See also: OWL

Contents

EnglishEdit

 
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A northern spotted owl (Strix occidentalis caurina)
 
A 19th-century watercolour of an oriental bay owl (Phodilus badius), from the William Farquhar Collection of Natural History Drawings, National Museum of Singapore

EtymologyEdit

From Middle English owle, from Old English ūle, from Proto-Germanic *uwwalǭ (compare West Frisian ûle, Dutch uil, Danish ugle, German Eule), diminutive of *uwwǭ(eagle-owl) (compare German Uhu), of imitative origin or a variant of *ūfaz, *ūfǭ (compare Swedish uv(horned owl), Bavarian Auf),[1] from Proto-Indo-European *up- (compare Latvian ũpis(eagle-owl), Czech úpět(to wail, howl), Avestan [script needed](ufyeimi, to call out) ‘’)[2].[3]

PronunciationEdit

NounEdit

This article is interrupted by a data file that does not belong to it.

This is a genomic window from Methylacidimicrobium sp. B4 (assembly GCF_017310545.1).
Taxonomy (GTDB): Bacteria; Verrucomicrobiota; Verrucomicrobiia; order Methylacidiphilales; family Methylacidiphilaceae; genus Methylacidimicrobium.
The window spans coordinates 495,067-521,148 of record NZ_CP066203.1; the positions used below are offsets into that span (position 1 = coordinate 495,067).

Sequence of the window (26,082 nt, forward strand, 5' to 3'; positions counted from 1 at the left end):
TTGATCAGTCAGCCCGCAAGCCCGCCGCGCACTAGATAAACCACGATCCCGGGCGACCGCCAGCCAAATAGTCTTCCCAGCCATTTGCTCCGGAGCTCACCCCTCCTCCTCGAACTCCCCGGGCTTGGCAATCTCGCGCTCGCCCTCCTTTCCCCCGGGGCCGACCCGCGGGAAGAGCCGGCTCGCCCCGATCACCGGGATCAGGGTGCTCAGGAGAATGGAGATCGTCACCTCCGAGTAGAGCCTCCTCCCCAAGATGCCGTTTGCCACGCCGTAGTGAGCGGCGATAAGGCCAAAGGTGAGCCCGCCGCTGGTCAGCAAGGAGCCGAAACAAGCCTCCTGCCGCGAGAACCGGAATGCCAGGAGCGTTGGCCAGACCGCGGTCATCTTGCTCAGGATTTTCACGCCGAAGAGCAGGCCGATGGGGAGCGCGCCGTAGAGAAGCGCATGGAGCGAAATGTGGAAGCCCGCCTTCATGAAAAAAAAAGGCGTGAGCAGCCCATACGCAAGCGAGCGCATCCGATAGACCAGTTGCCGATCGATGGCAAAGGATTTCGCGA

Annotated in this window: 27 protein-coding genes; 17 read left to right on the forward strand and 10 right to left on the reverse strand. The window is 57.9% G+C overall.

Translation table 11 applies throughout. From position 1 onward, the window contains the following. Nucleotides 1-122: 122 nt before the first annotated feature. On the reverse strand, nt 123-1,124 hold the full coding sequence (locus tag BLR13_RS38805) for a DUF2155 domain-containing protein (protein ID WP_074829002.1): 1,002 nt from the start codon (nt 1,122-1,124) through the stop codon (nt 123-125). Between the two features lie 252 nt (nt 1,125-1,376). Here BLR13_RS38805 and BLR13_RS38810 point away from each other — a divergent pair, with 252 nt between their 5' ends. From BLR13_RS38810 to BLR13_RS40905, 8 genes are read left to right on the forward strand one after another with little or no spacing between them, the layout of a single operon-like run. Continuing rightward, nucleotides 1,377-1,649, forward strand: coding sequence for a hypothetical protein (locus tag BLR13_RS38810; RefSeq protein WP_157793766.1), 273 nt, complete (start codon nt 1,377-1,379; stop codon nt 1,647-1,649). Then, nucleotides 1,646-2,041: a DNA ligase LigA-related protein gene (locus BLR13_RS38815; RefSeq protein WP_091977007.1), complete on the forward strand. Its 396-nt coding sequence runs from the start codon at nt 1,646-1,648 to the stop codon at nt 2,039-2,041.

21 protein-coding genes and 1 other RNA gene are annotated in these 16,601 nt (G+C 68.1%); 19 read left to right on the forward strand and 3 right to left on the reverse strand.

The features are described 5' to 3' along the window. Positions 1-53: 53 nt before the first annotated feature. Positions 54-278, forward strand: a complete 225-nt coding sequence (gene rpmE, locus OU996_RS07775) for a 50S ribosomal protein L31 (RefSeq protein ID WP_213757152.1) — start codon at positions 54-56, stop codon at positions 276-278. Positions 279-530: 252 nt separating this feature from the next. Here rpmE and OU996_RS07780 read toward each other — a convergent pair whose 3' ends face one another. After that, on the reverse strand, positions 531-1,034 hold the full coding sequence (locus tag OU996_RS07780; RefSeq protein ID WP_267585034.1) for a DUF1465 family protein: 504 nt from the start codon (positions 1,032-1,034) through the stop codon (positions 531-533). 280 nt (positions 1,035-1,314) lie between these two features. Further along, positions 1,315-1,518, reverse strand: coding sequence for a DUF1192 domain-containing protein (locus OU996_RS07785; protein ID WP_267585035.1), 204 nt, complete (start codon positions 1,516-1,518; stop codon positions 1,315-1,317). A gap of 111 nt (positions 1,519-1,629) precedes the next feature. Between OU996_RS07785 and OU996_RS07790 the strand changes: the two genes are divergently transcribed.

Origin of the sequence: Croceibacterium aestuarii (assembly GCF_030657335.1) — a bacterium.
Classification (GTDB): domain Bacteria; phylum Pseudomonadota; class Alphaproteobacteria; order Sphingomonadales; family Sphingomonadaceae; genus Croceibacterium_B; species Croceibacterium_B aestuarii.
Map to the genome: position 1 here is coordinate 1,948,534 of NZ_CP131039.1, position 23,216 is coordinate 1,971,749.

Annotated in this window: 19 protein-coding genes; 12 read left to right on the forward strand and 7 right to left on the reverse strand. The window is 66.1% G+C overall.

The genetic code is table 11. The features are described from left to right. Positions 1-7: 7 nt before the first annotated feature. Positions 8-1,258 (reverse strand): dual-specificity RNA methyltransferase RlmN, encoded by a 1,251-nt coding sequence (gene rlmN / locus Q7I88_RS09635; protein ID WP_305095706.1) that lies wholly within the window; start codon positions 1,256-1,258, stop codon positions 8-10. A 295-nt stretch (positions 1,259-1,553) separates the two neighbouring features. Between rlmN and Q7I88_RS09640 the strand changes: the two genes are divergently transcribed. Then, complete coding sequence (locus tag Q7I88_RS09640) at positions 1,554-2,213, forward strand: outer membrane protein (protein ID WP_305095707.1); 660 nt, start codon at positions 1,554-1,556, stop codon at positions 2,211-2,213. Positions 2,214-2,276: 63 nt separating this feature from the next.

owl ‎(plural owls)

  1. Any of various birds of prey of the order Strigiformes that are primarily nocturnal and have forward-looking, binocular vision, limited eye movement, and good hearing. [from 8th c.]
  2. A person seen as having owl-like characteristics, especially appearing wise or serious, or being nocturnally active. [from 14th c.]
  3. The owl pigeon. [from 18th c.]


Derived termsEdit

TranslationsEdit

See alsoEdit

AnagramsEdit

ReferencesEdit

  1. ^ Marlies Philippa et al, eds., Etymologisch Woordenboek van het Nederlands, A-Z, s.v. “uil” (Amsterdam UP, 3 Dec. 2009). [1]
  2. ^ Derksen, Rick (2008) Etymological Dictionary of the Slavic Inherited Lexicon (Leiden Indo-European Etymological Dictionary Series; 4), Leiden, Boston: Brill, ISBN 978 90 04 15504 6, pages 532—535
  3. ^ Vladimir Orel, A Handbook of Germanic Etymology, s.vv. “*uwwalōn”, “*uwwǭ”, “*ūfaz ~ *ūfǭ” (Leiden: Brill, 2003), 436.